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Government Unveils $230 Million SARS Relief Package

17 Apr 2003


1. The outbreak of the severe acute respiratory syndrome (SARS) has created public anxiety and taken a toll on businesses. The hardest and most directly hit are tourism and transport-related industries like airline, cruise, hotel, restaurant, travel agent, retail and taxi services. Other sectors like manufacturing are less affected.

2. Visitor arrivals have dropped by 15% in March and 61% in the first 13 days in April. This sharp fall in inbound travellers has caused average hotel occupancy rates to fall to 20-30%, compared to normal levels of 70% or above. Sales at retail outlets have declined by between 10% to 50%. Revenues at some restaurants have halved. Taxi drivers are carrying fewer passengers, and earning less.

3. SARS will significantly impact our economy. Our previous estimate of 2 to 5 per cent GDP growth for 2003 is no longer realistic. Exactly how severe the impact of SARS will be is not yet clear. It will depend on how quickly we can control the disease in Singapore, as well as the course of the SARS outbreak in the region and beyond. The Government is making maximum efforts to break the transmission of SARS in Singapore.

4. MTI has revised its forecast for GDP growth this year to 0.5 to 2.5 per cent. This forecast assumes that we succeed in our national effort, and that the outbreak does not grow into a global pandemic, which would bring world economic growth to a halt.


5. It is not possible for the Government to fully offset the impact of SARS on the economy. However, the Government can and will render assistance to the tourism and transport-related sectors, to help them tide over this difficult period and also to save jobs wherever possible.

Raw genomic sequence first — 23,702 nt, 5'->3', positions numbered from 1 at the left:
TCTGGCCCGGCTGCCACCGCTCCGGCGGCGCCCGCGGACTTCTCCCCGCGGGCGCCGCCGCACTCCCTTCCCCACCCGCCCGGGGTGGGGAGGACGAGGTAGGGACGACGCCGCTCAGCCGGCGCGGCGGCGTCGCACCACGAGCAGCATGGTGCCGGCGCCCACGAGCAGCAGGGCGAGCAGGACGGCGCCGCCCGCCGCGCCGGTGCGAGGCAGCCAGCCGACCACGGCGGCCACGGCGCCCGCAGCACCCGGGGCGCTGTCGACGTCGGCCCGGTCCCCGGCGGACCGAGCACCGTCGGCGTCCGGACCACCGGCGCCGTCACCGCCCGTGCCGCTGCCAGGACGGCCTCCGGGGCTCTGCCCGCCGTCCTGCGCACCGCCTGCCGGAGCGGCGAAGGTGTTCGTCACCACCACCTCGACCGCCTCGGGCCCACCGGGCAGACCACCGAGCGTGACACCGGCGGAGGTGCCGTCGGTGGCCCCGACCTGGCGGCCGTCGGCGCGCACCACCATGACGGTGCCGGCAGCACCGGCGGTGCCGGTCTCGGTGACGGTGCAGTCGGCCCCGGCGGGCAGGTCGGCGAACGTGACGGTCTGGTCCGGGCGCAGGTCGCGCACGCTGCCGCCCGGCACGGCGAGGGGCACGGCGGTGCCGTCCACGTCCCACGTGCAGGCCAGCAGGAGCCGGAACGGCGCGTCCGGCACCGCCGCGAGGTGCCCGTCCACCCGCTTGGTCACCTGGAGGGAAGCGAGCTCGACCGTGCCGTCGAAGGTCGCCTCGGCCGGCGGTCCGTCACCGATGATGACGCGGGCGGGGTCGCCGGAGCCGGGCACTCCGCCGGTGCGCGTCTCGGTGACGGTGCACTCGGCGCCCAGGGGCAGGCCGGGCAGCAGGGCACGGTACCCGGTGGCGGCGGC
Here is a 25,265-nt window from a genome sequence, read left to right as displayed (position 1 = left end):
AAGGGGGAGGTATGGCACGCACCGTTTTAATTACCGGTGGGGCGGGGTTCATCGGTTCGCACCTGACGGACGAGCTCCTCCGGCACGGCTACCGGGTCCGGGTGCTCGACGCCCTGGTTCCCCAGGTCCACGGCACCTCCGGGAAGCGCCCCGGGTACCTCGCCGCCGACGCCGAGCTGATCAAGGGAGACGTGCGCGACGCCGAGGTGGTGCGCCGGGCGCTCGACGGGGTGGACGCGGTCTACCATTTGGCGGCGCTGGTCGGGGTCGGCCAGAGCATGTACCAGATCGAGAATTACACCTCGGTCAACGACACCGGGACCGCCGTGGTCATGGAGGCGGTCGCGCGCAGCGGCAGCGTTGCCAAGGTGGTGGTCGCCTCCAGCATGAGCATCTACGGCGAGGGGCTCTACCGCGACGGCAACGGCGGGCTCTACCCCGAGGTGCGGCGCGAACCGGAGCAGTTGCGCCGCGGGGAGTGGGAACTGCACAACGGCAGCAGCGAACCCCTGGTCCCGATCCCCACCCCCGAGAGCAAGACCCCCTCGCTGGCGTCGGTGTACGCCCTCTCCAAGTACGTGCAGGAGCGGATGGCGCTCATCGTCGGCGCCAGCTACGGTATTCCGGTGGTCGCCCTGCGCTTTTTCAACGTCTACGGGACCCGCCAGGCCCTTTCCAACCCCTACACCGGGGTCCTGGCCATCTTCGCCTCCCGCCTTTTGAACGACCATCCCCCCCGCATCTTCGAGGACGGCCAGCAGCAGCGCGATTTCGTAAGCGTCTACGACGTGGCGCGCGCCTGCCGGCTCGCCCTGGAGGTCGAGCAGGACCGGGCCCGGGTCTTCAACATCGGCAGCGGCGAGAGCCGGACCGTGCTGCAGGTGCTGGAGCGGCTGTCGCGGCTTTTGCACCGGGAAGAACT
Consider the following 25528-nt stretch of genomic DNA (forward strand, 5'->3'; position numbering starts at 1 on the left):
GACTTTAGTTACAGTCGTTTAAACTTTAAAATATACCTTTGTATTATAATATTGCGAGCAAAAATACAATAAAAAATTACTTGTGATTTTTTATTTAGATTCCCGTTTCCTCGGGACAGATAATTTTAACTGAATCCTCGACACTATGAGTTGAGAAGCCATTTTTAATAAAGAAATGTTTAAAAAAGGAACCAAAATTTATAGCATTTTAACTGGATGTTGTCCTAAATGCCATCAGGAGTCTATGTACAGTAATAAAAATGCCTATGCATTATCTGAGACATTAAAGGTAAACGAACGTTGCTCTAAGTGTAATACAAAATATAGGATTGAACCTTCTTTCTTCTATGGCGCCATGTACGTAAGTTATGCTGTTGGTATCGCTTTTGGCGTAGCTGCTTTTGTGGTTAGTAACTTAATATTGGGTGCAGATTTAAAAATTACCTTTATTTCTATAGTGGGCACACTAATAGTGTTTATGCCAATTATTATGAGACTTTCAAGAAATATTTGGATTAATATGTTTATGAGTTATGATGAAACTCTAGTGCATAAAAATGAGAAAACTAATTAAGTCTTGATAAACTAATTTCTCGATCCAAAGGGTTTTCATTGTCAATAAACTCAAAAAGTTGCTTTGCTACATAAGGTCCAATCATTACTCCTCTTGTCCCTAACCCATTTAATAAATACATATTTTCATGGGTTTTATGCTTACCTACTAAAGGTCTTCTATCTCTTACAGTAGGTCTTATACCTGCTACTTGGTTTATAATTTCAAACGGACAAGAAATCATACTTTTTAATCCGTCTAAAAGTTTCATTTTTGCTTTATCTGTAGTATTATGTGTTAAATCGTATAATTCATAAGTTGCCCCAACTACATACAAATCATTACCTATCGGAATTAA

6. Government agencies such as the Singapore Tourism Board (STB), SPRING, Civil Aviation Authority of Singapore (CAAS), and Land Transport Authority have been meeting industry players to understand their problems. Arising from the consultations, the Government has decided to implement a package of relief measures.

7. This relief package will cost the Government $230 million. It is a focussed effort to provide immediate relief for the most directly and adversely hit sectors, namely, the tourism and transport-related sectors. It is not intended as a general stimulus package for the whole economy. The Government will continue to monitor the situation closely, and will consider further appropriate measures later should these become necessary.


8. The following measures are targeted at the tourism-related industries:

    a. Additional property tax rebates for commercial properties. The existing property tax rebates for commercial properties1 will be enhanced by an additional rebate of $2,000 plus 10% of the balance property tax payable in 2003. The additional tax savings for owners of commercial properties is about $56 million. Shops, restaurants and hotels make up the majority of these commercial properties. The Government strongly encourages landlords to pass these savings to their tenants. HDB will do so with its commercial tenants.

    b. Higher property tax rebates for gazetted tourist hotels. Gazetted tourist hotels are premises declared under the Singapore Tourism (Cess Collection) Act. As they are especially hard hit, gazetted tourist hotels will begiven a higher additional rebate of $2,000 plus 30% of the balance property tax payable in 2003. However, this will not apply to the F&B outlets and retail shops in hotels. This will cost the Government $8 million.